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Brooke J. Cull, Mark. D. Haub, Richard R. Rosenkranz, Thomas Lawler and Sara K. Rosenkranz

Background:

Sedentary time is an independent risk factor for chronic diseases and mortality. It is unknown whether active adults alter their dietary and/or physical activity behaviors in response to imposed sedentary time, possibly modifying risk. The aim of this study was to determine whether imposed sedentary time would alter typical behaviors of active adults.

Methods:

Sixteen physically active, young adults were randomized to the no-intervention control (CON, n = 8) group or the sedentary-intervention (SIT, n = 8) group. SIT participants attended monitored sedentary sessions (8 wk, 10 h/wk). Assessments including diet and physical activity occurred at baseline, week 4, and week 9.

Results:

There were no differences (P > .05) between CON and SIT groups for step counts or time spent in sedentary, light, moderate, or vigorous physical activity when comparing a week during imposed sedentary time (week 4) to baseline and week 9. At week 4, caloric intake was not different from baseline (P > .05) in either group. Caloric intake decreased significantly (P > .05) in SIT from baseline to week 9.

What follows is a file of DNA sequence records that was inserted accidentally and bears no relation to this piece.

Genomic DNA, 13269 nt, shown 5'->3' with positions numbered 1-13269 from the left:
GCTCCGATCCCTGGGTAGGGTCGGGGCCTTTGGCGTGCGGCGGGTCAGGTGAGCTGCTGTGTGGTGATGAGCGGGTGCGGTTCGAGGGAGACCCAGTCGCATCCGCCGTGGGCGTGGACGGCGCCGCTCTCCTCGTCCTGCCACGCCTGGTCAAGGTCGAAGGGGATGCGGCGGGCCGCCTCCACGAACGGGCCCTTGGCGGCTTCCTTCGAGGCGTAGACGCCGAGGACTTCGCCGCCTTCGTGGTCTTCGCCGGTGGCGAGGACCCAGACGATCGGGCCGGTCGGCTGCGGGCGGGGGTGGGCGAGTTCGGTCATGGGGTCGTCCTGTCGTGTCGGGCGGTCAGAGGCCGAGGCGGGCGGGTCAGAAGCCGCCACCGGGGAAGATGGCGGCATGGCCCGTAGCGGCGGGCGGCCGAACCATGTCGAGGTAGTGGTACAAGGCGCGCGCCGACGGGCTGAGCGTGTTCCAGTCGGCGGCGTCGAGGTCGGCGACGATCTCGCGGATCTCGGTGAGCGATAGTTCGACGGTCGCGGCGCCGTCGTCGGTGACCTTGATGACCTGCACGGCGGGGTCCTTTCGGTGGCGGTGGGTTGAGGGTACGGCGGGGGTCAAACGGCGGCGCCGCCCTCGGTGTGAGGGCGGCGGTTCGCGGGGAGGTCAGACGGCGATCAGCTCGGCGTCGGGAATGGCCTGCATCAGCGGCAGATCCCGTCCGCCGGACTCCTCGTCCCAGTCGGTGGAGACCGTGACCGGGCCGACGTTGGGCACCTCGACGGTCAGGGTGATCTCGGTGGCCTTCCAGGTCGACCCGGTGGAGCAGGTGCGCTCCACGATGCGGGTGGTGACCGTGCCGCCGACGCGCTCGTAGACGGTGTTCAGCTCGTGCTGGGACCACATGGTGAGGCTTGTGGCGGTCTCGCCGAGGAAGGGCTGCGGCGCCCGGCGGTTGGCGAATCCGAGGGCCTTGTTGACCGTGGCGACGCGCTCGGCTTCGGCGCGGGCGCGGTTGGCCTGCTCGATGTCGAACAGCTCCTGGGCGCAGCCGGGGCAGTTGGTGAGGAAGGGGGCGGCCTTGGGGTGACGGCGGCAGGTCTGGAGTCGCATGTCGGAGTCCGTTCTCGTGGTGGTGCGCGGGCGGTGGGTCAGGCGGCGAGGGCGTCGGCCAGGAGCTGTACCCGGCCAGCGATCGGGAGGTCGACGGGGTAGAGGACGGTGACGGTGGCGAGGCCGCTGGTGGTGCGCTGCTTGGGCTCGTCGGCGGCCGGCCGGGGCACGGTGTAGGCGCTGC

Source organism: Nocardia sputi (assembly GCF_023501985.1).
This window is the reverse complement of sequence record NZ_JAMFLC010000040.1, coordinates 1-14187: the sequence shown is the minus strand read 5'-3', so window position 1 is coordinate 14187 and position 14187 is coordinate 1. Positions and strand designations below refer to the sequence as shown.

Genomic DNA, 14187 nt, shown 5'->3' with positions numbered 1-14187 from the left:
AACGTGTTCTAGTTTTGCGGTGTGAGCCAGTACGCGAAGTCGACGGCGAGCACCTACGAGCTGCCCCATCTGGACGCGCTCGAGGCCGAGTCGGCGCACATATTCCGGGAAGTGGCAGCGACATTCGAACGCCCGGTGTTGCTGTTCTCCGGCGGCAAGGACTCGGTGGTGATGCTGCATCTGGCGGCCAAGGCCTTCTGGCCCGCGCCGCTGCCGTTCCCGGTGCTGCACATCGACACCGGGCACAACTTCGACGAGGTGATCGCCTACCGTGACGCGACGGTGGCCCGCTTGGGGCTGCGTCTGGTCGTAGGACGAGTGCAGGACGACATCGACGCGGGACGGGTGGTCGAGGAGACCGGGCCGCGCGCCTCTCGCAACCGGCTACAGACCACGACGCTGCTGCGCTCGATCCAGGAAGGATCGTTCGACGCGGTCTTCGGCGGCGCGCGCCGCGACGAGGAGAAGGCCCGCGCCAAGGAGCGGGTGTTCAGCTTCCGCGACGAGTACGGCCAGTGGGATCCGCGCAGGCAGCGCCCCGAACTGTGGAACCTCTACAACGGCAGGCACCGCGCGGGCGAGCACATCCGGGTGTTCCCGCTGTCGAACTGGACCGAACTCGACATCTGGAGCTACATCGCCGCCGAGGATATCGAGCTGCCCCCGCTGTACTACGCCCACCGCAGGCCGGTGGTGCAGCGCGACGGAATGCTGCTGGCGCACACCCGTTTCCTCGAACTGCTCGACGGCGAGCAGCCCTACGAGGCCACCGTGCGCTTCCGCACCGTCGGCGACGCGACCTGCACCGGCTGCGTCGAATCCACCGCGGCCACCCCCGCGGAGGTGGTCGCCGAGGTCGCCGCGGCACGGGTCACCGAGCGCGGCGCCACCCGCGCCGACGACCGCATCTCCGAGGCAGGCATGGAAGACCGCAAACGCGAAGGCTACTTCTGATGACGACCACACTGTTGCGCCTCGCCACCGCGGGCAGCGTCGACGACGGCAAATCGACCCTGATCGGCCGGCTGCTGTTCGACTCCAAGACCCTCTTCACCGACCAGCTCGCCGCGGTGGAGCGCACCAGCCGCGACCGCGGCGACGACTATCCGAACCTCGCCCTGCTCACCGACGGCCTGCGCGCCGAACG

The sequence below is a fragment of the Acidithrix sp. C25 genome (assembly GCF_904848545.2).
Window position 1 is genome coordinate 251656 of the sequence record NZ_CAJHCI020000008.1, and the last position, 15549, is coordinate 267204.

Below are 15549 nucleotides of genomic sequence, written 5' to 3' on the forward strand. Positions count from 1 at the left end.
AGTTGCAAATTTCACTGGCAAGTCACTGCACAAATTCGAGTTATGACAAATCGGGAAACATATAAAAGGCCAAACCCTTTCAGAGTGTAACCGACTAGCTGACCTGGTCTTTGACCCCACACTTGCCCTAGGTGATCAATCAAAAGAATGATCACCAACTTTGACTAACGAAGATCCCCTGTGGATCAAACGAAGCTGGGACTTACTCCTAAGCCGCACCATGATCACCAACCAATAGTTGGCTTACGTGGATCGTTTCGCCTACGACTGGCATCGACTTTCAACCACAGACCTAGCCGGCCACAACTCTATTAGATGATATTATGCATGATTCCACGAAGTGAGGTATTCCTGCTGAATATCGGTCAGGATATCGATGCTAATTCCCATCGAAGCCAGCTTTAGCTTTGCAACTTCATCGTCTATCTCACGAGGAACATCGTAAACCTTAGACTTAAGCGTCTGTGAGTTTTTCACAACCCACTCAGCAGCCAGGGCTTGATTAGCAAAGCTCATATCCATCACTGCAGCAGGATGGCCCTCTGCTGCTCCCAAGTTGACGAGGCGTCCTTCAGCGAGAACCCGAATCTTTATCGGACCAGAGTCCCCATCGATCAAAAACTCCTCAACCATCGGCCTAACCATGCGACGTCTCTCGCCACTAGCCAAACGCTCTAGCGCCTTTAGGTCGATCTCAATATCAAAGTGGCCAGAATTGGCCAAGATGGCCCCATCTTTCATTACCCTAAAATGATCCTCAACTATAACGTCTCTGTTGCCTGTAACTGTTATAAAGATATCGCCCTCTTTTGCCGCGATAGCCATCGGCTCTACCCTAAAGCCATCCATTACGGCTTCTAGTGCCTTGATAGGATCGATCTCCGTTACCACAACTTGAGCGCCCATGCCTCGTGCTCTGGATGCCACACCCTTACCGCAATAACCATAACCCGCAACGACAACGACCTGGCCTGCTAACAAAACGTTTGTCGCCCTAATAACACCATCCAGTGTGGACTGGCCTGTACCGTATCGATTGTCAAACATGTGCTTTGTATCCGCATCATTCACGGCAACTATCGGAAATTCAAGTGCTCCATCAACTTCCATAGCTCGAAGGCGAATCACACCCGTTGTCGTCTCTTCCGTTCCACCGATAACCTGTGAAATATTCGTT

Conclusions:

Active adults did not alter physical activity or dietary behaviors during the imposed sedentary intervention. However, SIT reduced caloric intake from baseline to week 9, indicating a possible compensatory response to imposed sitting in active adults.

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Christine A. Pellegrini, Jing Song, Rowland W. Chang, Pamela A. Semanik, Jungwha Lee, Linda Ehrlich-Jones, Daniel Pinto and Dorothy D. Dunlop

Background:

We examined if changes in moderate-to-vigorous physical activity (MVPA), light activity, and sedentary behavior are related to weight change over a 2-year period in obese adults with/elevated risk for knee osteoarthritis.

Methods:

Weight, physical activity, and sedentary time at baseline and 2 years were obtained from 459 obese participants from the Osteoarthritis Initiative. Weight change was categorized as ≥ 10 lbs, 5.0 to 9.9 lbs, 4.9 to –4.9 lbs, –5.0 to –9.9 lbs, and ≤ –10 lbs. We examined the association between 2-year weight change categories and changes in activity/sedentary time from accelerometer monitoring by multiple linear regression adjusted for baseline weight, demographic, and health factors.

Results:

Across the 5 weight categories (loss to gain), average 2-year change ranged from -7.4 to 28.0 sedentary minutes/day, 4.2 to –23.1 light activity minutes/day, and 3.2 to –4.9 MVPA minutes/day, respectively. Higher weight loss categories were separately associated with increased MVPA (P for trend < 0.001) and less sedentary gain (P for trend = 0.01). Weight loss categories had a strong trend with light activity gain but not statistically significant (P for trend = 0.06).